With Water Leasing Vote, Colorado River Indian Tribes Will Seek Consequential Legal Change

Having gained an endorsement from its members, a tribe with one of the largest and most secure claims to water in the Colorado River basin will seek approval from Congress to lease water for use off of its riverside reservation.

Manmade Flood Gives Life to Colorado River Delta

A battered ecosystem begins to recover. By Brett Walton,…

Conservation Prevents Colorado River Shortage Declaration

Lake Mead forecast to remain above shortage trigger in 2017. By…

Colorado River’s Tale of Two Basins

Water diversions upstream increase risk in stressed watershed. By…

Lake Mead Record Low Reflects Changing American West

In drier conditions, the desire to use more water confronts the…

Lake Mead Drops But Hoover Dam Powers On

New investments expand the dam’s generating range. By…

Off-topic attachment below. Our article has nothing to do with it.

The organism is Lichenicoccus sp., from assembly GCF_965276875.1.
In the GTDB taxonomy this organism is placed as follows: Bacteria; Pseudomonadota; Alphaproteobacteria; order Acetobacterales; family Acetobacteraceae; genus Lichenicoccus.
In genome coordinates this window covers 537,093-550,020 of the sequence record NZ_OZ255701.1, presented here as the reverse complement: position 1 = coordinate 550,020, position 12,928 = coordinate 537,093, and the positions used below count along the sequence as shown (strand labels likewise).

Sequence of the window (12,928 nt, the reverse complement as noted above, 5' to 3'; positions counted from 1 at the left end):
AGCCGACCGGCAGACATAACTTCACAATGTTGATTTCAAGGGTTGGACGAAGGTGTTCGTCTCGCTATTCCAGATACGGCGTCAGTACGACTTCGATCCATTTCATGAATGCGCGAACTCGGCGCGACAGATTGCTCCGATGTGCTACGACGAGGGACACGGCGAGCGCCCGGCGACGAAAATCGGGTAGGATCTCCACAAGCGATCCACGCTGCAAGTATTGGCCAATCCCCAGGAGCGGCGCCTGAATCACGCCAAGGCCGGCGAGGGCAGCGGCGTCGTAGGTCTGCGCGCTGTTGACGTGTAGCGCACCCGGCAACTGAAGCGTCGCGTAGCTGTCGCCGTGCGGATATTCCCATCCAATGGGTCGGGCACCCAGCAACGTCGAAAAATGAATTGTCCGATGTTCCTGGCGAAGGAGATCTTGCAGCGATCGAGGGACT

Colorado to Approve First State Water Plan

Plan will endorse conservation, storage, and agricultural transfers…

Contemplating Water’s Future in a Dry Arizona Riverbed

A sunrise photoshoot in the drying Colorado River Basin leads to more than images -- Circle of Blue director J. Carl Ganter's meeting with Governor Stephen Lewis of the Gila River Indian Community.Circle of Blue Director J. Carl Ganter met with Governor Stephen Lewis of the Gila River Indian Community in the drying Colorado River Basin.

In Drying Colorado River Basin, Indian Tribes Are Water Dealmakers

Native Americans hold 20 percent of the basin's water rights. How they use their water will shape the future of the Southwest.

Colorado River Basin Conservation Agreements Take Shape

States look to delay mandatory water restrictions and preserve…

On Meeting the Colorado River for the First Time

Circle of Blue reporter Brett Walton tastes the iconic river. Photo…

Water Supply at Risk, Las Vegas Considers $650 Million Insurance Policy

A new pumping station would draw water from the bottom of a shrinking Lake Mead.